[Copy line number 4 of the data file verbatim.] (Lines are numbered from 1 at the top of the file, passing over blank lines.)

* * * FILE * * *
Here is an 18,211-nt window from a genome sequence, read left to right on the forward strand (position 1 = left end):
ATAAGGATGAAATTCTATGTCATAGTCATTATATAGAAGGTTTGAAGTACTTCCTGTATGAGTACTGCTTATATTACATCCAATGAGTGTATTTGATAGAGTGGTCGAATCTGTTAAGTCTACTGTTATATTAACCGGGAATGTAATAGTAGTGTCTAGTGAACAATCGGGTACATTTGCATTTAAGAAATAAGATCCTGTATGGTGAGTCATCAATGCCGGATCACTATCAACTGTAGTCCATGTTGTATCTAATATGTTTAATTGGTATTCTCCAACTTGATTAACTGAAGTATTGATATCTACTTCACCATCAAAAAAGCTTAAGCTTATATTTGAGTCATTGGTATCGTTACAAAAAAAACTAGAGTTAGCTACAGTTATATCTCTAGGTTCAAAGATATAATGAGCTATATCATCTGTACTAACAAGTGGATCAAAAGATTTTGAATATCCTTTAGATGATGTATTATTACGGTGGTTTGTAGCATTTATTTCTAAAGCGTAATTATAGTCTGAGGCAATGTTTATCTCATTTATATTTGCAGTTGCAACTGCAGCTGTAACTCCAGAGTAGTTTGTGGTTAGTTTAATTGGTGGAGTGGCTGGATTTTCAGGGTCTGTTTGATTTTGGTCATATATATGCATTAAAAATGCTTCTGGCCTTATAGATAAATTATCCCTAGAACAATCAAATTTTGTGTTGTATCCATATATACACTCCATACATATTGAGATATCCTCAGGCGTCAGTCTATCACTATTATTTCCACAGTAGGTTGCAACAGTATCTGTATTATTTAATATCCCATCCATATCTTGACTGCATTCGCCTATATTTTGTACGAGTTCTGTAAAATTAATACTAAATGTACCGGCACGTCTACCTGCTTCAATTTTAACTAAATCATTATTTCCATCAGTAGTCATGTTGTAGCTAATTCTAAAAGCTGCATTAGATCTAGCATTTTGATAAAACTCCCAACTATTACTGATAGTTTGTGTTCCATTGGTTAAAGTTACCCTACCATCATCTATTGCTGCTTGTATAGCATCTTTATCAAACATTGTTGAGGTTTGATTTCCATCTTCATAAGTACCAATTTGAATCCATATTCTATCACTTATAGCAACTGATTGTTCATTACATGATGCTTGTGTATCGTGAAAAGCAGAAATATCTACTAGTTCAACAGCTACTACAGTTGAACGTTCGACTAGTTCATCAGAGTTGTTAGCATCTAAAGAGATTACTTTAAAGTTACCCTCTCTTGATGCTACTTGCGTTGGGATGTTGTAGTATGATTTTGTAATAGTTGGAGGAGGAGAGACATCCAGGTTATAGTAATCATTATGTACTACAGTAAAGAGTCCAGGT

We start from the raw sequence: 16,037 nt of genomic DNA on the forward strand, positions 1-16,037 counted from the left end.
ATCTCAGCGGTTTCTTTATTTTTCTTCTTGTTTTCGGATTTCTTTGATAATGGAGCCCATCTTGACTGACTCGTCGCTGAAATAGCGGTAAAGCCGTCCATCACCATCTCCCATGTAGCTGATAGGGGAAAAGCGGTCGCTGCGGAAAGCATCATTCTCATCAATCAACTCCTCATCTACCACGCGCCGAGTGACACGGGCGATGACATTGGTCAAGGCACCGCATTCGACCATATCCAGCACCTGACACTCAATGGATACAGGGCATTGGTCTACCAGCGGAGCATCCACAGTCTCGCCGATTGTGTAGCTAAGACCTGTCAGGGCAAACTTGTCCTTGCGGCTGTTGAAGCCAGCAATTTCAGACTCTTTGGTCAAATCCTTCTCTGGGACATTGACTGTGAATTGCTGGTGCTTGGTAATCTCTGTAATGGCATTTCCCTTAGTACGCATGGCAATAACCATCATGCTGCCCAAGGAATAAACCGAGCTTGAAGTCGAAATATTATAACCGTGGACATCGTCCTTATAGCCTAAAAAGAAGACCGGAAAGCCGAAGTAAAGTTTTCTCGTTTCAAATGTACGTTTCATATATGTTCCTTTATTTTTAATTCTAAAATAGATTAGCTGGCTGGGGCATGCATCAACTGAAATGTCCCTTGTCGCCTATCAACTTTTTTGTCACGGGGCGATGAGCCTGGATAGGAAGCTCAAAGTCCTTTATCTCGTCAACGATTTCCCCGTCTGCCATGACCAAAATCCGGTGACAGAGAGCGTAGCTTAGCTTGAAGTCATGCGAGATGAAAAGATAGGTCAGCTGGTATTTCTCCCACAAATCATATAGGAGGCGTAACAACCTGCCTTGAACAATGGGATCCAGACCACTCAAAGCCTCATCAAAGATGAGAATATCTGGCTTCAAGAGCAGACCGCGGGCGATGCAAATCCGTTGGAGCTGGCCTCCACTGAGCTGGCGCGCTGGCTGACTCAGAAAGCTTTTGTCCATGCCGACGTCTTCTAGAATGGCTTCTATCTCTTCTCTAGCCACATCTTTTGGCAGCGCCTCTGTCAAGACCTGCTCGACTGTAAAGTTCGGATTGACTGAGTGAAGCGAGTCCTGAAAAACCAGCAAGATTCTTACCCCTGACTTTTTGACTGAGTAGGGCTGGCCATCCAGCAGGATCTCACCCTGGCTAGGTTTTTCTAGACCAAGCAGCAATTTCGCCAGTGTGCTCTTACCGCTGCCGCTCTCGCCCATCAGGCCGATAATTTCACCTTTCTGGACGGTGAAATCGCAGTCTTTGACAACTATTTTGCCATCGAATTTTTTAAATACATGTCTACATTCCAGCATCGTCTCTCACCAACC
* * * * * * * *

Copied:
ATCTCAGCGGTTTCTTTATTTTTCTTCTTGTTTTCGGATTTCTTTGATAATGGAGCCCATCTTGACTGACTCGTCGCTGAAATAGCGGTAAAGCCGTCCATCACCATCTCCCATGTAGCTGATAGGGGAAAAGCGGTCGCTGCGGAAAGCATCATTCTCATCAATCAACTCCTCATCTACCACGCGCCGAGTGACACGGGCGATGACATTGGTCAAGGCACCGCATTCGACCATATCCAGCACCTGACACTCAATGGATACAGGGCATTGGTCTACCAGCGGAGCATCCACAGTCTCGCCGATTGTGTAGCTAAGACCTGTCAGGGCAAACTTGTCCTTGCGGCTGTTGAAGCCAGCAATTTCAGACTCTTTGGTCAAATCCTTCTCTGGGACATTGACTGTGAATTGCTGGTGCTTGGTAATCTCTGTAATGGCATTTCCCTTAGTACGCATGGCAATAACCATCATGCTGCCCAAGGAATAAACCGAGCTTGAAGTCGAAATATTATAACCGTGGACATCGTCCTTATAGCCTAAAAAGAAGACCGGAAAGCCGAAGTAAAGTTTTCTCGTTTCAAATGTACGTTTCATATATGTTCCTTTATTTTTAATTCTAAAATAGATTAGCTGGCTGGGGCATGCATCAACTGAAATGTCCCTTGTCGCCTATCAACTTTTTTGTCACGGGGCGATGAGCCTGGATAGGAAGCTCAAAGTCCTTTATCTCGTCAACGATTTCCCCGTCTGCCATGACCAAAATCCGGTGACAGAGAGCGTAGCTTAGCTTGAAGTCATGCGAGATGAAAAGATAGGTCAGCTGGTATTTCTCCCACAAATCATATAGGAGGCGTAACAACCTGCCTTGAACAATGGGATCCAGACCACTCAAAGCCTCATCAAAGATGAGAATATCTGGCTTCAAGAGCAGACCGCGGGCGATGCAAATCCGTTGGAGCTGGCCTCCACTGAGCTGGCGCGCTGGCTGACTCAGAAAGCTTTTGTCCATGCCGACGTCTTCTAGAATGGCTTCTATCTCTTCTCTAGCCACATCTTTTGGCAGCGCCTCTGTCAAGACCTGCTCGACTGTAAAGTTCGGATTGACTGAGTGAAGCGAGTCCTGAAAAACCAGCAAGATTCTTACCCCTGACTTTTTGACTGAGTAGGGCTGGCCATCCAGCAGGATCTCACCCTGGCTAGGTTTTTCTAGACCAAGCAGCAATTTCGCCAGTGTGCTCTTACCGCTGCCGCTCTCGCCCATCAGGCCGATAATTTCACCTTTCTGGACGGTGAAATCGCAGTCTTTGACAACTATTTTGCCATCGAATTTTTTAAATACATGTCTACATTCCAGCATCGTCTCTCACCAACC